Is the market racing?

Tuesday, March 29, 2022 8:15 a.m.

Since the energy crisis erupted last year, causing dozens of suppliers to collapse at the direct expense of millions of UK households, attention has mainly focused on what the Chancellor can do to further support people in difficult market conditions.

With Rishi Sunak dipping into the pockets of taxpayers for expensive furlough schemes and welcome gifts in recent years, it was no surprise to see him announce a £9billion reimbursement scheme following the painful 54% spike in Ofgem’s consumer price cap – which will see energy bills rise to nearly £2,000 a year from April.

He even revealed to the Treasury Committee today that he could intervene more this fall – with analysts expecting another big hike in the price cap in October.

In his spring statement last week, however, Sunak appeared for the first time to focus on how consumers could potentially lower their energy bills through investment choices to make their energy use more efficient. .

This included reducing the rate of VAT to 5% on home renovations, including solar panels, with homeowners potentially benefiting from tax savings of up to £1,000 a year and a possible reduction of £300 on their energy bills.

Solar power lags behind wind and natural gas in terms of the country’s energy mix, but has seen steady growth over the past decade, both industrially and in the consumer market.

There are now around a million homes fitted with solar panels – while solar power also accounts for around 6% of the UK’s energy mix with over 500 farms dotted across the UK.

This has coincided with a drop in the price of solar panels, with revealing that the cost of a standard 3.5 kilowatt system (which would cover 25 to 30 square meters of a domestic roof) has risen from more than 6,000 £ eight years ago to less than £5,000 today.

He now predicts that the break-even price for a standard configuration of solar panels is around nine years.

Analysts skeptical of benefits for low-income households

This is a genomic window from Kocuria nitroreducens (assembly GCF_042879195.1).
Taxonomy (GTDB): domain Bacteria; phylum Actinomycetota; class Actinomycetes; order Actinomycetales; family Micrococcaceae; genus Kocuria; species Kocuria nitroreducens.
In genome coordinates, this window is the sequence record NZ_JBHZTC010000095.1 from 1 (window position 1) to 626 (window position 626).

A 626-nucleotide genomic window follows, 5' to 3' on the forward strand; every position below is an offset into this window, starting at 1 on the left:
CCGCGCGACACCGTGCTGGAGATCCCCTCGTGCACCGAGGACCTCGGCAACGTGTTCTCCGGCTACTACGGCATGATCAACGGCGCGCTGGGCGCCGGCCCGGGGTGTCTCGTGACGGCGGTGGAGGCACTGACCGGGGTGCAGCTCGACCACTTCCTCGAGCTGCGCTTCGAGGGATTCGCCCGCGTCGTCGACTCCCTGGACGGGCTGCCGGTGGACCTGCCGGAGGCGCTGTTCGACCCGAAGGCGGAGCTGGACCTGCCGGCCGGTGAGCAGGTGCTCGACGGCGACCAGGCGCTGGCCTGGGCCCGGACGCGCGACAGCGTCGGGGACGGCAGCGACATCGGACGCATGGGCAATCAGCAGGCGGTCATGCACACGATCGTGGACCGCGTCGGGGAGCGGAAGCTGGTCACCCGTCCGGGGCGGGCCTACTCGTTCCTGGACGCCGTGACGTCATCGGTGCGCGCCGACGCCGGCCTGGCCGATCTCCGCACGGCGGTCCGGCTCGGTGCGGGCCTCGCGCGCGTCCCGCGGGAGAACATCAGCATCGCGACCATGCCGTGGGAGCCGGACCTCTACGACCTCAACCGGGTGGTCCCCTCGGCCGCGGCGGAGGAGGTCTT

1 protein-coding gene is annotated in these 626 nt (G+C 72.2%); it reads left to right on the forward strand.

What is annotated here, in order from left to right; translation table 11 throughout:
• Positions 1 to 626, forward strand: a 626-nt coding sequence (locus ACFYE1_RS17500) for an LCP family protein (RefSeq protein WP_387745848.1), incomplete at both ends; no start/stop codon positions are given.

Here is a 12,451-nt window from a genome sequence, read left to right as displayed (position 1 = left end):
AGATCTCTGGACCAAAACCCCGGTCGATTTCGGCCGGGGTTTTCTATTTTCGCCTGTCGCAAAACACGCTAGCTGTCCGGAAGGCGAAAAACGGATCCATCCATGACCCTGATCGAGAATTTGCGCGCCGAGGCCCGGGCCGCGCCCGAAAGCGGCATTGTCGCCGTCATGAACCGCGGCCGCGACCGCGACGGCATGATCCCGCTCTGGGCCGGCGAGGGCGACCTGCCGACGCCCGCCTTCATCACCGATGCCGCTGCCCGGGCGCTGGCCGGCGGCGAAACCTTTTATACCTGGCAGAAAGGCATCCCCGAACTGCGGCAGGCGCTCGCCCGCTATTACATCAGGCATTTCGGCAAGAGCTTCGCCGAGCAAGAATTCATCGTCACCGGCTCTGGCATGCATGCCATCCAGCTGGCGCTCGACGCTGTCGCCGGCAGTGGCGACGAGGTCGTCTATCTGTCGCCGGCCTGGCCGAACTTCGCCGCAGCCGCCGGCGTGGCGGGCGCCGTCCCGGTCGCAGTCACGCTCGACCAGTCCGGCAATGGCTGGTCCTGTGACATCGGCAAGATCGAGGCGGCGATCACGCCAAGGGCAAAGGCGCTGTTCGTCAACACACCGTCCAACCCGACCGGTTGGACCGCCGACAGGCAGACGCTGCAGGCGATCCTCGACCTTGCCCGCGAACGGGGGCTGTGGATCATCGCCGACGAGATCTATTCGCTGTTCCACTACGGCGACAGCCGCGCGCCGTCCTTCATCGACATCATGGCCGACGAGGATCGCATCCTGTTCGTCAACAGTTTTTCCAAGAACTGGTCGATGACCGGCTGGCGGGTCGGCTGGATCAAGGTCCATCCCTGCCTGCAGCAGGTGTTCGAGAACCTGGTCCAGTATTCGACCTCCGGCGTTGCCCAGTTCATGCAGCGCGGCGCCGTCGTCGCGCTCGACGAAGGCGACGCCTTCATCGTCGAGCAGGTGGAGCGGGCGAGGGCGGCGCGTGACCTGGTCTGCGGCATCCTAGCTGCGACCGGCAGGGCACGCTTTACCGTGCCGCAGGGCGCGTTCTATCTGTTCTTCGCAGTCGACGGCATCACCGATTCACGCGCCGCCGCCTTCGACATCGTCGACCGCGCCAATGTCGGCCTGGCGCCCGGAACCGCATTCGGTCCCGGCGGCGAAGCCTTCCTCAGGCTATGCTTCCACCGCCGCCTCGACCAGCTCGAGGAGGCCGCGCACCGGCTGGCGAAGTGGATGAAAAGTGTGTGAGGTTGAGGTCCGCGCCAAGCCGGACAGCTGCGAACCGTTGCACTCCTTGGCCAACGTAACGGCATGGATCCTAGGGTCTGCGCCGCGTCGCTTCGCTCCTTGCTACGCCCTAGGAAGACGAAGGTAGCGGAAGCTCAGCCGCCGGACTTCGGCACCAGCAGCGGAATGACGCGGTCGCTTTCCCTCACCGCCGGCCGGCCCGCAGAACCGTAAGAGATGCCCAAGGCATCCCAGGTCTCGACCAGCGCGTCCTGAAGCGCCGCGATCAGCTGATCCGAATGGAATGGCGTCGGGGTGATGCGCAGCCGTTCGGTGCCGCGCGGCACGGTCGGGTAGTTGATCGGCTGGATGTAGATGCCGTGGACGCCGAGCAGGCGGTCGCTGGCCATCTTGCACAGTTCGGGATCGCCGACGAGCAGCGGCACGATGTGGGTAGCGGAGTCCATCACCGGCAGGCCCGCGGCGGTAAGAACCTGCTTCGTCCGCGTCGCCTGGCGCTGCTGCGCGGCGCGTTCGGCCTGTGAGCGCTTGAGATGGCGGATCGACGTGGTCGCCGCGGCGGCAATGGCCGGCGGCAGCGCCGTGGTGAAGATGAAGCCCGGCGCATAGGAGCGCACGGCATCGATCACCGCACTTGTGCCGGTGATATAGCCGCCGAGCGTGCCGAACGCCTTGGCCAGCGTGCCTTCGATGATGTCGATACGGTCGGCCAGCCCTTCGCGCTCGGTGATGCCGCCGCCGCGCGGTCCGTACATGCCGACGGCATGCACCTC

Steve Buckley, head of data science at Loop, said; “Solar power was already a great option for households looking to reduce their carbon emissions: a typical installation reduces emissions related to energy consumption by around 1.6 tonnes per year.

David Bird, Octopus Renewables Infrastructure Trust Investment Director, said AM City if the latest measures are “welcome”, the VAT cuts will probably not benefit the households that need them the most.

He said: “If you are able to invest in solar panels and have the right type of property, then you can clearly save on your regular bills through home solar energy consumption. But the people who will be hit hardest by price increases are probably not the kind of people who can just afford to go out and buy solar panels and put them on their roofs. “

The chief investment officer also noted that people living in apartments or towers in high-density housing areas will not have rooftop space for solar panels.

This perspective was widely shared by energy analyst Andy Mayer of the Institute of Economic Affairs, who argued that with prices as high as they are, the VAT cut was unlikely to do a significant dent in rising costs.

He said AM City.: “The main beneficiaries will be those with bigger homes and budgets who can well afford five percent. Many will question the political wisdom of raising VAT on servers so their customers can enjoy pumps. discounted heat for their vacation homes.

Justina Miltienyte, energy policy expert at, had a more optimistic view of the potential benefits of solar power installations under current funding arrangements.

The analyst acknowledged that while solar panels won’t insulate consumers from sharp energy price hikes this winter, they could “future-proof” homes and make them less dependent on market behavior and energy prices. ‘electricity.

She said: “If you can afford the upfront cost, it’s certainly worth considering taking advantage of the VAT reduction and installing solar panels. More needs to be done to ensure that everyone can benefit from these technologies, not just those who can afford the upfront costs.

With the VAT cut unlikely to offset household bills or attract low-income households, the chance of solar panels easing cost-of-living pressures this winter is slim.

However, growing investment incentives and falling prices indicate the role the power source could play in ensuring that the energy supply is more secure and homes are more efficient in the future.

This could ensure household resilience to future market shocks.